I am particularly interested in research that addresses how ecological forces and genetic mechanisms interact to cause phenotypic evolution in natural populations. I have chosen to focus on container-breeding mosquitoes as a model system for my research because these mosquitoes represent highly tractable experimental systems. For example, carefully controlled and replicated experiments can be performed on groups of aquatic mosquito larvae reared under near-natural conditions in either the laboratory or the field. Some of the container systems I’ve worked with in the past include mosquito species that complete their pre-adult development in pitcher plants (Wyeomyia smithii), tree holes (Aedes geniculatus), or old used tires (Aedes albopictus).
In addition to an experimentally tractable and well-studied ecology, container-breeding mosquitoes are an outstanding model system for our integrative research because of the extensive genomics resources available for mosquitoes. Our current work involves a heavy emphasis on molecular physiology, and in this regard the recently completed genome sequence of Ae. albopictus is particularly valuable. See the paper by Chen et al. (2015) on the “Publications” page describing the genome sequence of Ae. albopictus. We have also used the Aedes aegypti genome as a “reference genome” for annotating our transcriptome sequencing data from Ae. albopictus (see our transcriptome database “AlbopictusExpression.org“). Extensive physiological work has also been performed on mosquitoes in part because of their medical significance. Taken together, this rich background of ecological, physiological and molecular information provides an excellent foundation for our work integrating across these multiple scales of biological process.
Our work on Aedes albopictus intersects with a variety of topics in both invasive species biology and medical entomology, and we are particularly interested in novel approaches that lie at the interface of these areas. For example, as part of her dissertation research, Deborah O’Donnell conducted a study to test the hypothesis that local inbreeding in spatially structured mosquito populations might contribute to variation in vector competence among geographically distinct populations (see publications). I also have a long-standing interest in conservation biology, and much of my work on evolutionary ecology has addressed issues which are pertinent to the conservation of biological diversity. Some of this work involved meta-analysis and laboratory or field experiments utilizing mosquitoes as a model system, and some has involved demographic computer simulations.
I teach a variety of courses in the Department of Biology at Georgetown. I am currently teaching a graduate seminar in the fall semester (Biology 505) and Gateway to Biology (Biology 191) in the spring semester. Gateway to Biology is a sophomore-level course that is meant in part to provide a transition from lower-division, lecture-based courses to upper-division courses. A major focus is on scientific writing and learning to read primary literature. I’ve also spent eight years teaching Foundations of Biology (Biology 104, a.ka. Introductory Biology). I have devoted a considerable amount of effort to re-structuring Biology 104 in order to emphasize interactive learning and student-centered pedagogy as described in Armbruster et al. 2009 (see publications). This effort was inspired in part by my experiences participating in the National Academies Summer Institutes on Undergraduate Education in Biology—a great program that I would highly recommend (see links). In previous years I have also taught Evolutionary Processes (Biology 251), Conservation Biology (Biology 356), and a graduate seminar on evolutionary medicine.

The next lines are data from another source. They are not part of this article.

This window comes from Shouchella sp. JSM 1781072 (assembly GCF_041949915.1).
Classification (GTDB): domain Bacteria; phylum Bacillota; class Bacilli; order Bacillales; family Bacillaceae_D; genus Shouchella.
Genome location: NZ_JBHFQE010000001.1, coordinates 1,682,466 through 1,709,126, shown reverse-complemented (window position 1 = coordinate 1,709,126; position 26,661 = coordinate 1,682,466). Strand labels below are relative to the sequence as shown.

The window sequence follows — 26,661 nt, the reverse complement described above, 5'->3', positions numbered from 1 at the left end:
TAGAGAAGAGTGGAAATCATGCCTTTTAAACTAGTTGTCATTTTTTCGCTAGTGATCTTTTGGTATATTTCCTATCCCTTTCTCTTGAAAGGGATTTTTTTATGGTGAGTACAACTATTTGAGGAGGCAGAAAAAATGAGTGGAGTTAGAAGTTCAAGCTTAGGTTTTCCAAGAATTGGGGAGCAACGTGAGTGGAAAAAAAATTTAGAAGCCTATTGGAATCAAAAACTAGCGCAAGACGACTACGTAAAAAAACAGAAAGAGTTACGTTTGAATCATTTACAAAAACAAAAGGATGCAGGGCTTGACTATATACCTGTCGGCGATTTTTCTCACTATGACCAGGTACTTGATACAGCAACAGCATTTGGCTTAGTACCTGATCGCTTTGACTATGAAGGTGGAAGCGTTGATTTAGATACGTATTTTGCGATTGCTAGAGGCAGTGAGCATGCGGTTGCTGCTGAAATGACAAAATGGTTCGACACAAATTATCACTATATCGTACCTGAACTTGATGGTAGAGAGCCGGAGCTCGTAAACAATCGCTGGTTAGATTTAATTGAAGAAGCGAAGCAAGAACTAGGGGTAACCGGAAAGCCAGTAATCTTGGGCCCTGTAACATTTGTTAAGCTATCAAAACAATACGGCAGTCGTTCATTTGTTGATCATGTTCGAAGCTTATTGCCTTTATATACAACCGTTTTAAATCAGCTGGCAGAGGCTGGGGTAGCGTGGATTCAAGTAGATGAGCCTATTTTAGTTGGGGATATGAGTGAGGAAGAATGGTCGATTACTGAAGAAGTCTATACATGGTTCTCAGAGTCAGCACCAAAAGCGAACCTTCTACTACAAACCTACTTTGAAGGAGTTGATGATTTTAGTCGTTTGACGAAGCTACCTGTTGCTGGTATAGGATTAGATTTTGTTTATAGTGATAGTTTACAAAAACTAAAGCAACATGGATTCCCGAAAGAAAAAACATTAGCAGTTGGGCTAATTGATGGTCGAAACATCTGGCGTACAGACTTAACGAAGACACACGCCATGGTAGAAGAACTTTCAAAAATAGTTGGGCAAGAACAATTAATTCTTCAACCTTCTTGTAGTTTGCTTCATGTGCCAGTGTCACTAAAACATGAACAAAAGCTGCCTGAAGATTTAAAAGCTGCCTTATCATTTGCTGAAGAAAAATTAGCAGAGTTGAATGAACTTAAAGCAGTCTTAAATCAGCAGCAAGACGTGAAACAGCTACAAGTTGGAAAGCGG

Most of my hobbies involve activities that combine exercise and being outdoors. Cycling and skiing are two of my favorites, and I’ve recently taken up whitewater kayaking, which I sometimes do with my kids. Although not well appreciated, it turns out that Washington DC is a kayaking mecca often referred to as “whitewater city”. We try and get together with my parents and my brother’s family at least once a summer to do a river trip out west. In the summer of 2017 we did a six-day rafting and kayaking trip on the Main Salmon in Idaho.
In the summer of 2018 we did the “Tour du Monte Blanc” with my mom and her sister Pam. This was a great trip- 10 days and 110 miles of hiking from one refugio to the next. Good food and wine in the evenings, espresso and pastries in the morning, and amazing hiking during the day!